Homeless in Vancouver: Residents justifiably pissed off with binners
Residents of an apartment building on West 8th Avenue, between Spruce and Alder streets, have taped up the nicest sign on the door in an entrance way alcove on the alley-side of their building.
It politely asks those concerned to stop pissing there!
The sign is hand lettered on an ordinary sheet of letter-sized paper and contained in a clear plastic sleeve (perhaps to protect it from spray).
It reads as follows:
Please stop urinating in this corner… It is seeping through the walls/flooring and making our corridor smell like urine. This is very unhygenic.
Isn’t that nice and polite?
There can be no doubt about who the sign is addressed at, or who the actual culprits are that the residents are so pee-ved about.
The entrance way alcove where the sign has been taped up is situated right beside another alcove containing the building’s Dumpster. This Dumpster alcove, in turn, is right beside another alcove containing the building’s recycling blue bins.
The latter two alcoves see a steady, day-and-night traffic of binners and Dumpster divers.
A wee wee problem in a Fairview back alley
I mentioned the sign to a couple of long-time Dumpster divers who can occasionally be seen browsing through the building’s garbage.
One of them immediately chuckled, saying that she had done that. Meaning that she had used one or more of the alley-side alcoves of the building in question, as places to take private whizzes.
It is understood that people generally prefer a degree of privacy when compelled to perform bodily functions that may leave them feeling exposed and vulnerable. Homeless and street-embedded people are no exception in this regard.
I can especially understand how a street-embedded woman would feel legitimately exposed when peeing in public and therefore look for the spot offering the greatest amount of privacy.
But men are not usually so shy where peeing is concerned and almost all of this inappropriate urination is by male Dumpster divers and binners.
The fact is, a great many male binners and Dumpster divers will habitually seek out hidy-holes to do their business in—whatever that business is—even at 3 a.m., when there isn’t another soul in sight.
I chalk this behaviour up to two things.
Some of it I see as due to the constant fear of guilt by association that society ingrains into street-embedded people. The rest I attribute (rightly or wrongly) to the paranoia-inducing effects of the crystal methamphetamine favoured by many night binners and Dumpster divers.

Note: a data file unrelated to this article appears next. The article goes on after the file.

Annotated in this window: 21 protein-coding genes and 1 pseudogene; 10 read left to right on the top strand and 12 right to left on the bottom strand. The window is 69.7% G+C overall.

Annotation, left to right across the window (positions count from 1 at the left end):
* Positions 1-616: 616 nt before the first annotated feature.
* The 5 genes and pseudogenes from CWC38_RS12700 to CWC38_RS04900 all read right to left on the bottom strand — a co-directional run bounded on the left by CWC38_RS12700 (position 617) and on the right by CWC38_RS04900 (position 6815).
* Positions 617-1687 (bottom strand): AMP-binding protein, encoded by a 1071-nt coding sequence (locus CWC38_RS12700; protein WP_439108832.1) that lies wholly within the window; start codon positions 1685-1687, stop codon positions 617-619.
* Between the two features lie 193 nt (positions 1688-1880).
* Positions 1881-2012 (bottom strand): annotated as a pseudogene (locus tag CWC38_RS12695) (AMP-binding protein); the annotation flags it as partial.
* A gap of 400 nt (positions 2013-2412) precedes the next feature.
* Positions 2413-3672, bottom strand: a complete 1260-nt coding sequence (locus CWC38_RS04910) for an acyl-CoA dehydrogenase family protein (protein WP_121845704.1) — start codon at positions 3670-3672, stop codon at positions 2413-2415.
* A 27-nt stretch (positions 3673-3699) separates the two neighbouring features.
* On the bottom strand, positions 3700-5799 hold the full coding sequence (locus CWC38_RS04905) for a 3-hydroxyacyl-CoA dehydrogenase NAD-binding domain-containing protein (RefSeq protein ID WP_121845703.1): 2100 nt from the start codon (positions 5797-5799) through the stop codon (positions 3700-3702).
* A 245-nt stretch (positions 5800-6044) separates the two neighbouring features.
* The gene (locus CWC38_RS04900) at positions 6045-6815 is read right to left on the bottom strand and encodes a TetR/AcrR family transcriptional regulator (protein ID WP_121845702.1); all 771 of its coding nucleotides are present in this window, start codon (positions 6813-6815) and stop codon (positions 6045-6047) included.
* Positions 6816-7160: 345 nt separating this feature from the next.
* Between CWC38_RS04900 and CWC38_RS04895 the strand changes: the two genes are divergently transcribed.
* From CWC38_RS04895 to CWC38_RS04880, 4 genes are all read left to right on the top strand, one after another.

Outside of homeless and street-embedded Dumpster divers and binners (and particularly the subset of substance users within those groups) I have never seen another category of male that is so skittish about being seen doing things—any things.
In my long experience, peeing in public is not otherwise such a privacy concern for men.
And it should be said that there are many better (and less annoyingly disrespectful) places to do the job, which are located in sight of the offended building alcove.
The perfect spot for a pee, in fact, is located not 20 metres away. This is a long patch of dirt hosting an indifferent stand of bamboo. It is out in the open but a person using this waste patch of ground will be mostly screened from alley traffic by a large concrete planter.
When one has to pee in public, I say that one should always look for a patch of dirt (though not a flowered patch of dirt). Thanks to drainage and biological activity in the soil, the urine will not, in my experience, leave an odour.
And while I would not normally recommend peeing near plants (it will kill them), bamboo is a special case.
Nothing, apparently, can kill bamboo.
Peeing on concrete, or asphalt is the worst—guaranteeing that you will leave a bad smell.
But in Vancouver one can almost always find a patch of bare, or weedy soil, if one wants to.
Otherwise, peeing in a container and emptying it down a storm drain is a next-best option.
The fact that I do not need all of my fingers and toes to count the times, in 14 years of homelessness, when—despite the lack of 24-hour bathrooms—I have been forced to pee out of doors in my idea of an inappropriate location is some kind of concrete proof that Vancouver is almost as green a city as the hype would have you believe.